Several times, groups would would get close to each other and the guides would shout “Open fire!” Each group would proceed to splash water towards the group closest to them. With the help of the splash battles and smashing into massive stone walls, everyone had the adrenaline pumping.
Our very kowledgeable guides not only kept (most of) us in the rafts, but they also did an excellent job of pointing out plenty of the beautiful local wildlife.
Once we arrived at the end of our rafting venture and changed our drenched clothing, we enjoyed a fantastic burrito bar lunch.
After our meal, we got onto the bus for a two hour period of rest before arriving at the Ecotermenales Fortuna hot springs. Upon our arrival we changed into our bathing suits and enjoyed two hours of relaxation in luxurious pools with temperatures ranging from steaming hot to refreshingly cold.
After we changed back into dry clothes, we sat down to a delicious dinner with a choice of chicken cooked in a creamy white sauce, a brandy marinated beef, or tender tilapia for main dish. For dessert we enjoyed a rice pudding with sweet raising and crisp shreds of coconut.
Following dinner, we made our way to Hotel Arenal Manoa. Once we got off the bus we made our way to a fabulous village style community with spacious rooms and personal porches. At 11:30, we retired to our rooms and got some well earned rest.
-Team Pineapple Banana Sloths (Lawrence Marquette, Ron Zelle, Katie Dreier, Zachary Ferrie, Amanda Koch, Isaac Lewis, Connor Rose, Taylor Runyan, Jacob Schindler, Garrit Sproull, Hannah Treptow, and Travis Wallinger.)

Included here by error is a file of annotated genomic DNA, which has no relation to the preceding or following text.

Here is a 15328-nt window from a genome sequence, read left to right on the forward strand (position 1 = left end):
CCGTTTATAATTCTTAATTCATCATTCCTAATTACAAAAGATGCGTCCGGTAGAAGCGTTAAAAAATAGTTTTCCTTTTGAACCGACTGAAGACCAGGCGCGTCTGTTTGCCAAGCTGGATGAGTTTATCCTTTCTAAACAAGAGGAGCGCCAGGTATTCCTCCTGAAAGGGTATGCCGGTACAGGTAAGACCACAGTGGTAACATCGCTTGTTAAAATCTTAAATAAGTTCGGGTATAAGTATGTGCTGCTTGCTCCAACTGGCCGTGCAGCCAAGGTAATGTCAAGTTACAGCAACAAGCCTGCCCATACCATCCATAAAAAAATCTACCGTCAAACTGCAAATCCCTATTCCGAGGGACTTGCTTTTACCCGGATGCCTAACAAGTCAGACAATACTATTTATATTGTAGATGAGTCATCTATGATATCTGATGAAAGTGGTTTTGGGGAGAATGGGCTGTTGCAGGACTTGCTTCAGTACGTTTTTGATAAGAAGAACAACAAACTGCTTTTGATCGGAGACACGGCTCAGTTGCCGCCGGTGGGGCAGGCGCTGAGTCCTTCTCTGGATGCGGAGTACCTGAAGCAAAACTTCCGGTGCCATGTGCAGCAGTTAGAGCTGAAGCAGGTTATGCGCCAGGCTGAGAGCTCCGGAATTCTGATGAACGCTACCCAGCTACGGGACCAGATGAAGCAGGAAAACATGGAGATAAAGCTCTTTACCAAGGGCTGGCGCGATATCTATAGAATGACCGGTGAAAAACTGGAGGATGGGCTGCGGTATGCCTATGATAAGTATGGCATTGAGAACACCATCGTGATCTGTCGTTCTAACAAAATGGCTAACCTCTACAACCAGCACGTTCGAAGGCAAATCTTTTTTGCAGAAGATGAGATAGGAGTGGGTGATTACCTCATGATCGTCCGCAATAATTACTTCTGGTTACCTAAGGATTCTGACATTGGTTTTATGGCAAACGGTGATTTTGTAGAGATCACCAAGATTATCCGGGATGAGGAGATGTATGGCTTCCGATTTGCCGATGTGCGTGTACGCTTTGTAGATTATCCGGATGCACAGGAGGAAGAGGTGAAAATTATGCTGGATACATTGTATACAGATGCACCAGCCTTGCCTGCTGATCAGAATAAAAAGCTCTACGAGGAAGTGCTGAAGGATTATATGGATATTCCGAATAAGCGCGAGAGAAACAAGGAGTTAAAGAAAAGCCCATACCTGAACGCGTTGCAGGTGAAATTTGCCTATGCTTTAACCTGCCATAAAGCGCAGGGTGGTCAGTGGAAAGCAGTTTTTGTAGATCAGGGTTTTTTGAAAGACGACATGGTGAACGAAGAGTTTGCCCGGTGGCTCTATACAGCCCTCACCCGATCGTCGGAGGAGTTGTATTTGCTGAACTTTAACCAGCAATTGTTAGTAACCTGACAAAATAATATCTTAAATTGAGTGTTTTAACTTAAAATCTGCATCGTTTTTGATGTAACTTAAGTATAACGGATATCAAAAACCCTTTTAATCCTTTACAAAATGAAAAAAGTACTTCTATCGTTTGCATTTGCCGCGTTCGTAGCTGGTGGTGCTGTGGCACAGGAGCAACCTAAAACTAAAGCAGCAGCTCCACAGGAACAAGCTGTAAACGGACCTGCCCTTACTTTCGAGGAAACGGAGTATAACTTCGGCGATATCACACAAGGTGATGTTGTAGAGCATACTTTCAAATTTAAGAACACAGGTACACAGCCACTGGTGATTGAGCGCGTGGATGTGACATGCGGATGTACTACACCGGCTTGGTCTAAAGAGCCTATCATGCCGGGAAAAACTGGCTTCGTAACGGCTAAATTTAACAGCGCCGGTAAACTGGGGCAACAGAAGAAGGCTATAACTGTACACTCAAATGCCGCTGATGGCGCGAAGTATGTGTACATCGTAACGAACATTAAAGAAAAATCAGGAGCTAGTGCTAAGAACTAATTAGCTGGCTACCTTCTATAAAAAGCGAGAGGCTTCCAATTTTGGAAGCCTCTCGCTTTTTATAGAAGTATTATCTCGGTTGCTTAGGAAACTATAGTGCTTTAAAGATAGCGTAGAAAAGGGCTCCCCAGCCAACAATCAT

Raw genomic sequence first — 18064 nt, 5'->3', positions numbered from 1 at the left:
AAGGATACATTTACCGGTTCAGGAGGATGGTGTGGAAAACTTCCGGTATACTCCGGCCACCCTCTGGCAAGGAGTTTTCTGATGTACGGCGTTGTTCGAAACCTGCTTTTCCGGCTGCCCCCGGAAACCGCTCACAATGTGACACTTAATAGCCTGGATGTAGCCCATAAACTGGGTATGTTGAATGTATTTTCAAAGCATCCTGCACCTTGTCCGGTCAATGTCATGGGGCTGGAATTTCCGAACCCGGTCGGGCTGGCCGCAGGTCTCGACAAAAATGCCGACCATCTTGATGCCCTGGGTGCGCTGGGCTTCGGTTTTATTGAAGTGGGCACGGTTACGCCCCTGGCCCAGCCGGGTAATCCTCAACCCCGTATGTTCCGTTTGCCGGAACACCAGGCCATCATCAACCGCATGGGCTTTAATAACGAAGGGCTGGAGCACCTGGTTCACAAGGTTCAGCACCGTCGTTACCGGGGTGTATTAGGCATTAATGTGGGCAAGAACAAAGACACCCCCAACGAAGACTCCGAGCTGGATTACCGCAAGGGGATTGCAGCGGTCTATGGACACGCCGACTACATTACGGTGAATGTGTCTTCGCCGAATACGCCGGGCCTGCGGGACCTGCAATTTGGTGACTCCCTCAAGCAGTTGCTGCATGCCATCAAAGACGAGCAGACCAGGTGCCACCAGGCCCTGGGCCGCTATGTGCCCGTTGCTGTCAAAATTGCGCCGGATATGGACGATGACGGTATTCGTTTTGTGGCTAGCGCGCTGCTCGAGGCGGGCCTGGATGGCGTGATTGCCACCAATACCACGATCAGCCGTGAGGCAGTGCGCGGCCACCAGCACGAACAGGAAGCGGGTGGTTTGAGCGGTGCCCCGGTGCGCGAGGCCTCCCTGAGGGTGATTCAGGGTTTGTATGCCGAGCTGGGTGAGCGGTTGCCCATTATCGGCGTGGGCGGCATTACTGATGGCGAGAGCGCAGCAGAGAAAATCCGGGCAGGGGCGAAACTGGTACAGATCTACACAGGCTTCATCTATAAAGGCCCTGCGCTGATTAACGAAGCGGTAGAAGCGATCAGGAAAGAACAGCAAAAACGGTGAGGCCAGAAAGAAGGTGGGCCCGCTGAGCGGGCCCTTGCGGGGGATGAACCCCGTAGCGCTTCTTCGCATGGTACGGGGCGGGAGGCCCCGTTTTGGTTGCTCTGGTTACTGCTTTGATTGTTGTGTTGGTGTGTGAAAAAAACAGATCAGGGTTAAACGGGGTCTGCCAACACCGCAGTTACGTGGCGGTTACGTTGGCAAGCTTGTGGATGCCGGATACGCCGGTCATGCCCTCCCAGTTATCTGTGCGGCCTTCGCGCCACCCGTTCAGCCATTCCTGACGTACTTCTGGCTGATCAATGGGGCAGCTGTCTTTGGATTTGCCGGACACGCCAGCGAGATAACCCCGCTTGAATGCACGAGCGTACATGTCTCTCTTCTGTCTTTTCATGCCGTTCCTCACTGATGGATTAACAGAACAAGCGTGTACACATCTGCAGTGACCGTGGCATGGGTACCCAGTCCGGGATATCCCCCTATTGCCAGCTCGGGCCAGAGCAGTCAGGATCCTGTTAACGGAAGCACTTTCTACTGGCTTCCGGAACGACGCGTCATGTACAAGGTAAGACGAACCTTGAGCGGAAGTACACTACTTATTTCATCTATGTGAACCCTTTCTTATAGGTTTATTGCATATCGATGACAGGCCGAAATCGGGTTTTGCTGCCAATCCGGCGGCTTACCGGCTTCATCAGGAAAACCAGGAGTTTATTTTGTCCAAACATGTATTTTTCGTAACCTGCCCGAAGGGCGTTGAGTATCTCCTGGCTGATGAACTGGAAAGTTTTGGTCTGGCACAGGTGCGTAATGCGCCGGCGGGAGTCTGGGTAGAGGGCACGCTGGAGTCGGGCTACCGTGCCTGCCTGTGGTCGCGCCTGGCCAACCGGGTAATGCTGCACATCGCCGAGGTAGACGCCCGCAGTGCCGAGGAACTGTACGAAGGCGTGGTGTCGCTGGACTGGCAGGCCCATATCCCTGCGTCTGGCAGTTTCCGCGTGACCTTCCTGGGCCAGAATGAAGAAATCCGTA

Sunday was the fourth day in Costa Rica, and the teams needed a good night’s rest after an active start to the trip. By 8 a.m. local time, though, they were back on the road bound for the Arenal Hanging Bridges that go through the heart of the rain forest. Later a visit to Senor Don Juan’s farm with livestock and a biogestor was in store. To round out the day, the group headed to Costa Rica’s Central Highlands to check in and visit the Los Angeles Private Cloud Forest Biological Reserve.
Today we visited the Arenal Hanging Bridges and Don Juan’s organic farm. The hanging bridges are a tourist project to provide an astounding view of the rainforest in a natural element. There are six bridges at various altitudes that you have the opportunity to cross. The bridges gave way to a great view of the Arenal volcano.
After departing from the bridges we boarded the busses and headed to Don Juan’s farm. Don Juan began this farm to teach the community and tourists about organic farming. It houses over 30 different plants on only two acres. He can provide 80 percent of the needs for 80 people off of the crops that they grow on those two acres alone. We were also served a delicious lunch in Don Juan’s rustic kitchen.
Following lunch we boarded the buses again and began our journey to Villa Blanca Cloud Forest Hotel. It was a long ride with lots of twists and turns, but it was well worth the trip. Our rooms are in individual buildings and we are on the same level as the clouds.
– Team Rainforest Raiders (David Gibbens, Jamie Martin, Candace Barnes, Alex Braun, Austin Crissman, Andy Edson, Sloan Griggs, Dylan McGill, Ashley Orr, Cody Walker, Justin Zahradka)
Check back for more updates! Pura vida!